Tease photo

HINSHAW: What would your billboard say?

Faith column

I took a little trip down I-75 to Florida last week, giving me the opportunity to reflect on the tackiness, ugliness and downright tawdriness of the billboards lining both sides of the highway. If there were ever a candidate for highway beautification, it would be this despoiled corridor, especially the stretches around Valdosta, Perry and much of Florida.

Tease photo

HINSHAW: Christians making difference in public schools

Faith column

This week I want to reflect on a success story between the evangelical church and the public school system in Portland, Oregon. Samuel G. Freedman of the New York Times told the story in an Aug. 10 article headlined “Help From Evangelicals (Without Evangelizing) Meets the Needs of an Oregon Public School.”

Tease photo

Tax dollars going to support private schools

Faith column

Let’s think about school funding today, a subject that seldom makes its way into a column about religion and ethics. There is simply not enough money to go around in Georgia’s public schools. A few years ago we cut our Pre-K program (one of the best investments we can make in our children) by $54 million, reduced the K-12 budget by $110 million and slashed the higher education budget by $174 million. That’s lamentable, you say, but what is a state to do?

Tease photo

Pope urges return to a humble mission

Faith column

Pope Francis has made the news with regularity, having recently completed his first visit to South America since being named the new pontiff.

Tease photo

Some days, it’s also blessed to reseive

Almost every religion grapples with the meaning of giving and receiving, generosity and greed. How do these things add up for the believer?

Tease photo

Life includes sorting out the good and bad stuff

Faith column

Reports from eastern Oregon indicate that a farmer there found a strain of genetically modified wheat growing in his field this season, a puzzling discovery since Monsanto, which had tested that strain of wheat for 12 years, never put it on the market. Nobody can figure out how the wheat got there.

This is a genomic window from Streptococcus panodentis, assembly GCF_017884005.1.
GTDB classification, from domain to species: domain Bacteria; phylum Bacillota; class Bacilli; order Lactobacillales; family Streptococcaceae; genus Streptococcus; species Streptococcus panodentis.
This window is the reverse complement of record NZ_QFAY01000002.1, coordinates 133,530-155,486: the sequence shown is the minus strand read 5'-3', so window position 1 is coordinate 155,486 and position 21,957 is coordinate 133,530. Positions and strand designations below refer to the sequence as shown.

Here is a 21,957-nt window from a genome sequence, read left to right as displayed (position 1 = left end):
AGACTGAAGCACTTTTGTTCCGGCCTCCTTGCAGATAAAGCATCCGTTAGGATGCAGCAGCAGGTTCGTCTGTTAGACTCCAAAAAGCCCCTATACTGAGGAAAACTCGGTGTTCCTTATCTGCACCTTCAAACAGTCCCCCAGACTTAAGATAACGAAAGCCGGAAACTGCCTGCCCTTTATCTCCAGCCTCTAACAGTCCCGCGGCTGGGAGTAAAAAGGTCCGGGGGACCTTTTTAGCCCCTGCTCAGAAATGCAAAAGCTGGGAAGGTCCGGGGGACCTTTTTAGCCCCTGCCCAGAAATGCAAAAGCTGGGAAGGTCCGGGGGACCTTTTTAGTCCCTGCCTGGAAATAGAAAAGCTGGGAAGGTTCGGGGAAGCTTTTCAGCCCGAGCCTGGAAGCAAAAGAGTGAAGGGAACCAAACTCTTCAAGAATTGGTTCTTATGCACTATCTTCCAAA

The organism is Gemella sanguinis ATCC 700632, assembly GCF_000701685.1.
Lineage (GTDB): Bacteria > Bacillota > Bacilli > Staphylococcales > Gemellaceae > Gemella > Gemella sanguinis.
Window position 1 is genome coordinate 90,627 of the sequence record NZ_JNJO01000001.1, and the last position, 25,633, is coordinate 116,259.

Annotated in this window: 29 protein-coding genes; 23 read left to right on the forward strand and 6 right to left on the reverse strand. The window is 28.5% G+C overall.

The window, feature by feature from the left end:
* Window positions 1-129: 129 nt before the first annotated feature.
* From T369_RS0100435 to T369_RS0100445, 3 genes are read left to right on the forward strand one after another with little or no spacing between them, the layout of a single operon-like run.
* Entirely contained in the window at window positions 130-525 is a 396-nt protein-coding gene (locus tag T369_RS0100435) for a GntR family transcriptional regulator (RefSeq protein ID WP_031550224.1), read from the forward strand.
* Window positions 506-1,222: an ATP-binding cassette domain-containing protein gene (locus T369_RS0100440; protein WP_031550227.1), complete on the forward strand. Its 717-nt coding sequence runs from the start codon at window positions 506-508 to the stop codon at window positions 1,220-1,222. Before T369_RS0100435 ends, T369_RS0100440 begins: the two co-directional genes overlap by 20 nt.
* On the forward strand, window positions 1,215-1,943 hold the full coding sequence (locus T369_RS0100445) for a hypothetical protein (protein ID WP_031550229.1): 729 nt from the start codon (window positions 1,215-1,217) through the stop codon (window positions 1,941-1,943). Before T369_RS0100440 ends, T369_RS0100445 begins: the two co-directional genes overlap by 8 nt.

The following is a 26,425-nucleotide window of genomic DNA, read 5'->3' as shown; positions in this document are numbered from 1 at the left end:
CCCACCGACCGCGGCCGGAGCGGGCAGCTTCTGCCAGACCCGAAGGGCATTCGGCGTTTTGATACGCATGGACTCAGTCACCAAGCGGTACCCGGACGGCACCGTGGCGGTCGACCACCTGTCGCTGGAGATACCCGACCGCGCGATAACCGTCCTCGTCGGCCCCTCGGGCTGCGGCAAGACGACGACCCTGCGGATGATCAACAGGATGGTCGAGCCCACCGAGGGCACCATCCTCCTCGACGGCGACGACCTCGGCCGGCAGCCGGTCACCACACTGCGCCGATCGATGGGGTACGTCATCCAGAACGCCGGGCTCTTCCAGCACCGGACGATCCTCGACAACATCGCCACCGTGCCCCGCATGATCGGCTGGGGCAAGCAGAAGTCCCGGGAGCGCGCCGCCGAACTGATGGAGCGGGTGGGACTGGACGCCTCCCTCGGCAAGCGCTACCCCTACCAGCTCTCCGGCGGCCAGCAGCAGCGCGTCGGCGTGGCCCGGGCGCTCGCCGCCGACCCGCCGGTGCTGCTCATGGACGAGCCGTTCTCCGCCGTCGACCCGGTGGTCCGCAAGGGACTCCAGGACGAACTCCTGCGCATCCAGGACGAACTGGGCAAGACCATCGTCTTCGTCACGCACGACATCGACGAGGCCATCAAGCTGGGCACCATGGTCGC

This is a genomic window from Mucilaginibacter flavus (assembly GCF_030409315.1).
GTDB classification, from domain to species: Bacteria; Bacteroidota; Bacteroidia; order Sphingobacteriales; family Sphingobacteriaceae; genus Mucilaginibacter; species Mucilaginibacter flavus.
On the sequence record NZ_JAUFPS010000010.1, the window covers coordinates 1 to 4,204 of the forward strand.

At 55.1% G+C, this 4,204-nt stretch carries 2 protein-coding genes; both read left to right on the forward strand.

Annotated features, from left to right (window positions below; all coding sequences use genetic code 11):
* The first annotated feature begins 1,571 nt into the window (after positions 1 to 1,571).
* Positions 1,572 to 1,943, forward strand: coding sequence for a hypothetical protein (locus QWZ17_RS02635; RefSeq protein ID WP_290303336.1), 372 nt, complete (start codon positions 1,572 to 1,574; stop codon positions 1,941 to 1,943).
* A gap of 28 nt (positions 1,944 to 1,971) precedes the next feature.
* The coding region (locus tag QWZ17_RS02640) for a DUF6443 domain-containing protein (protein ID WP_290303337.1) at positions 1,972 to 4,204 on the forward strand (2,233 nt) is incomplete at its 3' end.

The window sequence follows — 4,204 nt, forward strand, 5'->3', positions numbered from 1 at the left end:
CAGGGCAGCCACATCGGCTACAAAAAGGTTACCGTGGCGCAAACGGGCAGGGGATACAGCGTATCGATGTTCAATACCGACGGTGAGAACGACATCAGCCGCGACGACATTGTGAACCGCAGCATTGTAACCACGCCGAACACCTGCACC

Tease photo

Clock-watching detracts from church service

Faith Column

When does a service of worship last too long? What a subjective question!

Tease photo

All nations have a need for healing

Faith column

A few years ago on a trip to the United Kingdom I noticed that few Union Jack flags flew from houses or businesses. A British friend explained that most Brits do not have that same sense of national pride we display here.

Tease photo

Café groups broach topic of death

Faith column

The New York Times this week described a small group phenomenon involving discussion of the often avoided topic of death.

Tease photo

‘Moving Day’ comes to Methodists

Faith Column

Earlier this week many United Methodist congregations in south Georgia received new pastors on what they call “Moving Day,” prompting me to muse about the ways congregations receive new pastors.

Tease photo

Music can lighten up dark times

Religion Columnist

The New York Times printed a fascinating report from William Grimes on May 27, “Something Happened on the Way to Bountiful: Everyone Sang Along.”

Tease photo

Ministers deal with desk work, too

Religion Columnist

A photography student phoned the church a couple of weeks ago, asking the secretary if she could schedule an appointment with me.

Tease photo

Traveling lighter no easy task

Religion Columnist

A few weeks ago I promised some more thoughts on the religious problem behind too much stuff.

Tease photo

Praying women attacked ay Western Wall

Religion Columnist